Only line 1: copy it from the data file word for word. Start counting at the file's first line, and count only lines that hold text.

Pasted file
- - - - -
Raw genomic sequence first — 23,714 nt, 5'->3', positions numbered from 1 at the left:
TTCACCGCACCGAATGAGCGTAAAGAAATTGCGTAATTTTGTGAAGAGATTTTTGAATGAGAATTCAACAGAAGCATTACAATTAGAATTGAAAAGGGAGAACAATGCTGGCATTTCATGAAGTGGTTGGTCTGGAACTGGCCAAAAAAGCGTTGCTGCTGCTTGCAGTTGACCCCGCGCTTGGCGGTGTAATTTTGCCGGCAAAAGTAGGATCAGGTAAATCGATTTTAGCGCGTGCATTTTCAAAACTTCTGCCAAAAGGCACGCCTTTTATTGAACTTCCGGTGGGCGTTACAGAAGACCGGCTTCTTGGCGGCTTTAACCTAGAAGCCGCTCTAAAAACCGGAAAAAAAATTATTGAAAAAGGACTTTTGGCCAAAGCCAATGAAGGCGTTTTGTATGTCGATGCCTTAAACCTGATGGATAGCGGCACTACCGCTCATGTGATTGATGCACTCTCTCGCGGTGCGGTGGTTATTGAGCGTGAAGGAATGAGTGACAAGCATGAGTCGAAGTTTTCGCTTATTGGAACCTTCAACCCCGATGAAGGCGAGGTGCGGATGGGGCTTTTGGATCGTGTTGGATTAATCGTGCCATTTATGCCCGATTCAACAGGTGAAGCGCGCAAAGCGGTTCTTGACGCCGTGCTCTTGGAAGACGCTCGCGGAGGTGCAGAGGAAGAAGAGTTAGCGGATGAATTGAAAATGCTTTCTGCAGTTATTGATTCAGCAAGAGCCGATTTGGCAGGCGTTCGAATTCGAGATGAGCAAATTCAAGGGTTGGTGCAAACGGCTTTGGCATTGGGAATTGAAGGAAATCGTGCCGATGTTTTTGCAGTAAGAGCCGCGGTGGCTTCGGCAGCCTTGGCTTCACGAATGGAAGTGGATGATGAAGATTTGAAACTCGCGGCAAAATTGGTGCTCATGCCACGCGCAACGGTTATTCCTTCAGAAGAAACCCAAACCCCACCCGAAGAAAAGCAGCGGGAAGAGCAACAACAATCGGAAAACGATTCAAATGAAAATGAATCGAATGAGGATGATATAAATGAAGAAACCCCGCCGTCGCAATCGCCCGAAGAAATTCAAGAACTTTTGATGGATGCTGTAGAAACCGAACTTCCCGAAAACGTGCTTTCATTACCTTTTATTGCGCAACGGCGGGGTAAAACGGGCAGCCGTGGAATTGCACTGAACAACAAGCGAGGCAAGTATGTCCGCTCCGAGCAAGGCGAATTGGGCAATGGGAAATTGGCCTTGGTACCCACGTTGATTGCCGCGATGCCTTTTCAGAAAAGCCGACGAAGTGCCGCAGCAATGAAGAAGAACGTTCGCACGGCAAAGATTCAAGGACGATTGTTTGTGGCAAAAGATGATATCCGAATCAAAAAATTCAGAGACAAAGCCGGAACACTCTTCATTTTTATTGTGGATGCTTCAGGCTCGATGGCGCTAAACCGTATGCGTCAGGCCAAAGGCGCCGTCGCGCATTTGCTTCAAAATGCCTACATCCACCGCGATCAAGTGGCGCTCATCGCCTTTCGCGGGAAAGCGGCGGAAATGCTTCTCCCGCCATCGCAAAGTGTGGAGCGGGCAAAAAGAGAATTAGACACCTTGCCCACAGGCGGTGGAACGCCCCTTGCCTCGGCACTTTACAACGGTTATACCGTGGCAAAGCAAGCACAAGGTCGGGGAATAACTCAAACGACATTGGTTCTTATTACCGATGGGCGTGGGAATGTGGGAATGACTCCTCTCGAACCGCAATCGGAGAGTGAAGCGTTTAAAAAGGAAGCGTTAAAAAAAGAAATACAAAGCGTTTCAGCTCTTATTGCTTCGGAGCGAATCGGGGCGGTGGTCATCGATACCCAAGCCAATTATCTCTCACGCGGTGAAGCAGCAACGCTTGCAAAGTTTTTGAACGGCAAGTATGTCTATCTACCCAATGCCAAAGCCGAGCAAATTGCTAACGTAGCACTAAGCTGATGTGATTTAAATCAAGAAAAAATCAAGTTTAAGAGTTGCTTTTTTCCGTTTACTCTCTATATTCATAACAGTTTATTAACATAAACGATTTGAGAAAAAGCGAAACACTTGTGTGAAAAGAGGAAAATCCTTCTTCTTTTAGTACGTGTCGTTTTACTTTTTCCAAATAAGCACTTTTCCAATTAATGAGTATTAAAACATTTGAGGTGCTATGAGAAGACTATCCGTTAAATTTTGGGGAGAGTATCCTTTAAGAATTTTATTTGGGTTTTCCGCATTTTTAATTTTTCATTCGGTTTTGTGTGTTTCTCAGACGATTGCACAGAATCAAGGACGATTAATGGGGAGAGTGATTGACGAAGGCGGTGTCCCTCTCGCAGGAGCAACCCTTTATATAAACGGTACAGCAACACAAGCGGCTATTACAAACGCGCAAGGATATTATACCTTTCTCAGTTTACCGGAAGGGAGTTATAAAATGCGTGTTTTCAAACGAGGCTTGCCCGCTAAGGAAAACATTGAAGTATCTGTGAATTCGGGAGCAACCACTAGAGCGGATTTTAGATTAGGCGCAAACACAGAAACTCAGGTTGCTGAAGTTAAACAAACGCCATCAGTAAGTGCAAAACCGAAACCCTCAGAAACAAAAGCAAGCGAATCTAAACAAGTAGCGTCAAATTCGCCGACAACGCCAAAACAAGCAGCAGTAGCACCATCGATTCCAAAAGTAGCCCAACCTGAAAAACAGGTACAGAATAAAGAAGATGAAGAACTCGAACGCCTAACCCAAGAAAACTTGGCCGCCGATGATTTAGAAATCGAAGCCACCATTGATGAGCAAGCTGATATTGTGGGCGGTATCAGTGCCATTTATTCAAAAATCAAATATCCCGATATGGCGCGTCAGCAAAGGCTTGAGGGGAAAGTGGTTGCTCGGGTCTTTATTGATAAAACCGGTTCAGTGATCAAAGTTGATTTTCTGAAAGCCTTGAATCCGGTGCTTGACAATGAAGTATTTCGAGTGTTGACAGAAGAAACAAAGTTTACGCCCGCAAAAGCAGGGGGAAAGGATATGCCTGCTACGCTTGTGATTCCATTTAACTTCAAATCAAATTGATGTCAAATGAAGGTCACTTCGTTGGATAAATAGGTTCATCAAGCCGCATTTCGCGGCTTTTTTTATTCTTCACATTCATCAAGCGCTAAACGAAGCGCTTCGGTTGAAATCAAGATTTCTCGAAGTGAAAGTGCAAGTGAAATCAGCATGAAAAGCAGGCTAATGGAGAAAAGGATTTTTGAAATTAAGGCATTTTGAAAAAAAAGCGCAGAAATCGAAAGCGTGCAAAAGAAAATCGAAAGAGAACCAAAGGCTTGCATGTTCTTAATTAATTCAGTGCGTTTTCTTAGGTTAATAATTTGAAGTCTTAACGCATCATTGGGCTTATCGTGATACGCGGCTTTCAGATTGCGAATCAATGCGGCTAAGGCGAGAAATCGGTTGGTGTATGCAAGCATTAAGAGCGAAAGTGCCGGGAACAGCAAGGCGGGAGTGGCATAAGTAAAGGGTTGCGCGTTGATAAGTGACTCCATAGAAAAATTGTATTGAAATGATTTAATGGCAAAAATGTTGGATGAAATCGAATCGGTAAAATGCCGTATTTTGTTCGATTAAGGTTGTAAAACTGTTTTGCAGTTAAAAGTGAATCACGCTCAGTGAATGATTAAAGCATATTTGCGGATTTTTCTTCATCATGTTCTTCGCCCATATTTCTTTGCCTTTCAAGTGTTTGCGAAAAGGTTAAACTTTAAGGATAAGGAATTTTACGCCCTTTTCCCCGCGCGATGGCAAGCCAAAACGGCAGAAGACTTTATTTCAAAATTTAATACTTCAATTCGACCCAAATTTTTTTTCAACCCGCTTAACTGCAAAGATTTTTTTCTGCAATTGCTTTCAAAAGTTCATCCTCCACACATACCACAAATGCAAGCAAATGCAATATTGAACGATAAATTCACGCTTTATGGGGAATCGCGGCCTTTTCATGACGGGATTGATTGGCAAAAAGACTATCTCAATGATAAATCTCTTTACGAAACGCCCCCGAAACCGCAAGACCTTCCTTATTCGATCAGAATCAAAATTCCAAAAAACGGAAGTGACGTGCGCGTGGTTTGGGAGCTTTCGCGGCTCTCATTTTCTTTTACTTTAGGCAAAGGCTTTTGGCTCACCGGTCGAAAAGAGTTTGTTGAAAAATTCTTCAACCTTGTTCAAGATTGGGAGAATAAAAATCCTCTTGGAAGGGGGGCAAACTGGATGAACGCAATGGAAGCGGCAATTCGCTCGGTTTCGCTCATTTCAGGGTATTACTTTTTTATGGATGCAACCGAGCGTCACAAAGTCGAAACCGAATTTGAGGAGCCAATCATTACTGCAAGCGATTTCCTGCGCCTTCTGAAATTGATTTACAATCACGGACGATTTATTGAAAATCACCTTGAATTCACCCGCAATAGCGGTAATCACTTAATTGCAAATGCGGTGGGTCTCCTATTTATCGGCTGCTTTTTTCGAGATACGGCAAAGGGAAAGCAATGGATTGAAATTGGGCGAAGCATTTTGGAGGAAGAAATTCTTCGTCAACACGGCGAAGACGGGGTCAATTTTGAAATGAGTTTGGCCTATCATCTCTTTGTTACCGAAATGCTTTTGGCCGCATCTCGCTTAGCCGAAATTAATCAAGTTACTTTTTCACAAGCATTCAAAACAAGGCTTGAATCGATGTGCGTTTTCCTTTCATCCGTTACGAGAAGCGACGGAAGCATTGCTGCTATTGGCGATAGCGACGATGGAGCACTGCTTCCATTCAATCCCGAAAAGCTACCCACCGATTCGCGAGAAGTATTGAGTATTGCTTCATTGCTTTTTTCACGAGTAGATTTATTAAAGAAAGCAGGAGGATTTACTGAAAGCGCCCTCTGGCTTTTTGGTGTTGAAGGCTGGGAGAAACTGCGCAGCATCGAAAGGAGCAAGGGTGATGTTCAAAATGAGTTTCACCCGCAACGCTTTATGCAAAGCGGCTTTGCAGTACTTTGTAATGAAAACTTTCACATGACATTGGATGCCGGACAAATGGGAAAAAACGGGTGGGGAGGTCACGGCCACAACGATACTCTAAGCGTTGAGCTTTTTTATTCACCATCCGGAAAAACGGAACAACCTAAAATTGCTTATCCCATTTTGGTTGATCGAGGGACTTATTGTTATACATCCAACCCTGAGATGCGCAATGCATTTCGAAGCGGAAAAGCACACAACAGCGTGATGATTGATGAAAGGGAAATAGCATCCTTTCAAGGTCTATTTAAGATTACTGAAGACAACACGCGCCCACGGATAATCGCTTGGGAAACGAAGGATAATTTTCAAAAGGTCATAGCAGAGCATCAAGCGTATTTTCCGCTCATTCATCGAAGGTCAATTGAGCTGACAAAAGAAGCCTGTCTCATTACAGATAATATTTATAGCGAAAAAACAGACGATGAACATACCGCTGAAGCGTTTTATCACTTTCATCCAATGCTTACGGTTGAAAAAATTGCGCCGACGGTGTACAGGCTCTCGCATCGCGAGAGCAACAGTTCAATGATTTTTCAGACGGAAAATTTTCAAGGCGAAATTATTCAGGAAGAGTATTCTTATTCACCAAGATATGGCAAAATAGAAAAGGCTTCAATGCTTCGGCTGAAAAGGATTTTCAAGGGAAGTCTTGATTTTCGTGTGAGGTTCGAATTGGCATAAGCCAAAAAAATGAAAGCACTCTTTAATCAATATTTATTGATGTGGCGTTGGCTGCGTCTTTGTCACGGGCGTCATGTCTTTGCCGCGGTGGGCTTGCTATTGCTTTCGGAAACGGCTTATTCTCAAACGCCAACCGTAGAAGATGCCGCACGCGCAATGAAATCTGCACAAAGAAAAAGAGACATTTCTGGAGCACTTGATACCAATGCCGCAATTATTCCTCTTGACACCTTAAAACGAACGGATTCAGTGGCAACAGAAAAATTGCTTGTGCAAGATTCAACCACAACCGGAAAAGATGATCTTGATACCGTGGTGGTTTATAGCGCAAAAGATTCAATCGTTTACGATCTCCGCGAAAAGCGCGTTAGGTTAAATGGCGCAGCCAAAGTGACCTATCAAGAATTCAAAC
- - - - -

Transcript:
Raw genomic sequence first — 23,714 nt, 5'->3', positions numbered from 1 at the left: